arkansas, Beer, craft beer, Uncategorized

Earl Grey ESB, an Arkansas collaboration

Another 3:30 AM alarm, another large coffee made, another moment of thought “why didn’t I pack more the night before?” Where’s my wallet? I can never find my wallet. And also, don’t forget the tea!


Don’t leave the tea Moody!

Wiped the snow off the car, a rarity this time of year in Little Rock, and on the cold road by 4. I have become somewhat of an audio connoisseur for these road trips. This American Life, Planet Money, and the latest This American Life spinoff Serial has become my latest obsession for the road (No, Adnon didn’t do it, something is still fishy with Jay, but there’s something else to the story, in my opinion).
Strange looks from the gas station attendants (I wore my brewer’s boots and shorts in sub freezing weather) who nonetheless filled my bad coffee and worse egg burrito order. Still figuring out the best stops on I40 — nights at Alma gas stations are a no go by the way.
To Apple Blossom Brewing Company in north Fayetteville, AR by 8 and ready to get the brew day started. I had been talking with the owners (a great group of guys) and the then Head Brewer Nathan Traw (now at Core Brewing Company) about a collaboration for some time now. I had been drinking more tea than I usually do, some for research, but had been steadily sipping Earl Grey tea. The more I drank, the more I wanted. And so, I brought up the idea of doing a beer with Earl Grey tea, and the boys were on board. Yes, that’s right, a tea beer. Has an Arkansas brewery made one yet? Not that I recall. We agreed to maintain the British theme and settled on an earl grey Extra Special Bitter.

Apple Blossom's bakers toasted these oats perfectly!

Apple Blossom’s bakers toasted these oats perfectly!

As in cooking, brewing great beer starts with great ingredients. We wanted to retain the identity of this truly classic style, so we kept our target ABV to a sessionable mid 5% ABV, used floor malted British Maris Otter base malt, pulled the resident Apple Blossom Bakery’s help to lightly toast oats the day before to lend a big body and nuttiness to the malt profile. I thought, let’s make the best ESB base we can make, really emphasize the malt characteristics of that style.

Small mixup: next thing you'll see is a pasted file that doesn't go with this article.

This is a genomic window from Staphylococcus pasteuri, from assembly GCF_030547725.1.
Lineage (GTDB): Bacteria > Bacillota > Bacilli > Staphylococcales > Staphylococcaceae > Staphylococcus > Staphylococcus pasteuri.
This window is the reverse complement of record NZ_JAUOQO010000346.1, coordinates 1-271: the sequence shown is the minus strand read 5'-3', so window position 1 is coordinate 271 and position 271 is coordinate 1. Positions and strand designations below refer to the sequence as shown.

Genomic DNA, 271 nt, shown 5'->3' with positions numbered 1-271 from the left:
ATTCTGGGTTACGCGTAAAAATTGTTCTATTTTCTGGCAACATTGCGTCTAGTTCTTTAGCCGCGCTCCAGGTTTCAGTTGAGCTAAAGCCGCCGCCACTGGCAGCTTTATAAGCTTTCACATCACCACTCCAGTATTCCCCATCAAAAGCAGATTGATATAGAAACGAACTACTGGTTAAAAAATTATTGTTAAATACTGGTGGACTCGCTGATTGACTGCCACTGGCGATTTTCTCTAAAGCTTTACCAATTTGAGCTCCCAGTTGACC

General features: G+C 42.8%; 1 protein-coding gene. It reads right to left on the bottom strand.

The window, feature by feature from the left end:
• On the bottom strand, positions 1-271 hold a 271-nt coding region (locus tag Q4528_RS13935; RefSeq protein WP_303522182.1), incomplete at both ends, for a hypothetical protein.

We used British Kent Goldings hops because we really thought their earthy nature would play well with the earthy black tea. For once, I held restraint on the amount, keeping it traditional, because we wanted the aromatic profile to be all about the tea. Not just Bigelow or Kroger brand tea that I usually get–Davidson’s organic with real Bergamot oil. Derived from the Bergamot tree native to Calabria, Southern Italy, Bergamot oil and black tea make up the English favourite Earl Grey tea. Cold pressed, real Bergamot extract has an intense aroma of citrus fruits lemon, orange, and grapefruit. A couple of pounds were added at the last minute on the hot side (again, we wanted to imbue some real tea flavor in the bitterness and flavor of the brew), but we reserved the lion’s share for dry hopping. What I mean by dry hopping, is that in about a week or so, once the ESB has been fully or nearly fully fermented, we’ll rack the non-carbonated beer onto a new, sanitized vessel filled with about a pound per barrel of tea. This will, over the course of about a week, imbue the flavor and aroma of the tea without adding bitterness to the beer.
I digress. We still had to brew it.  Brew day went swimmingly!

weighing out hops

weighing out hops





No stuck mashes (oats can give some systems hell), no boil overs, we hit our target gravities, I ate a great lunch from the kitchen (Apple Blossom kitchen staff knows how to cook!), had a smooth knockout to the fermenter.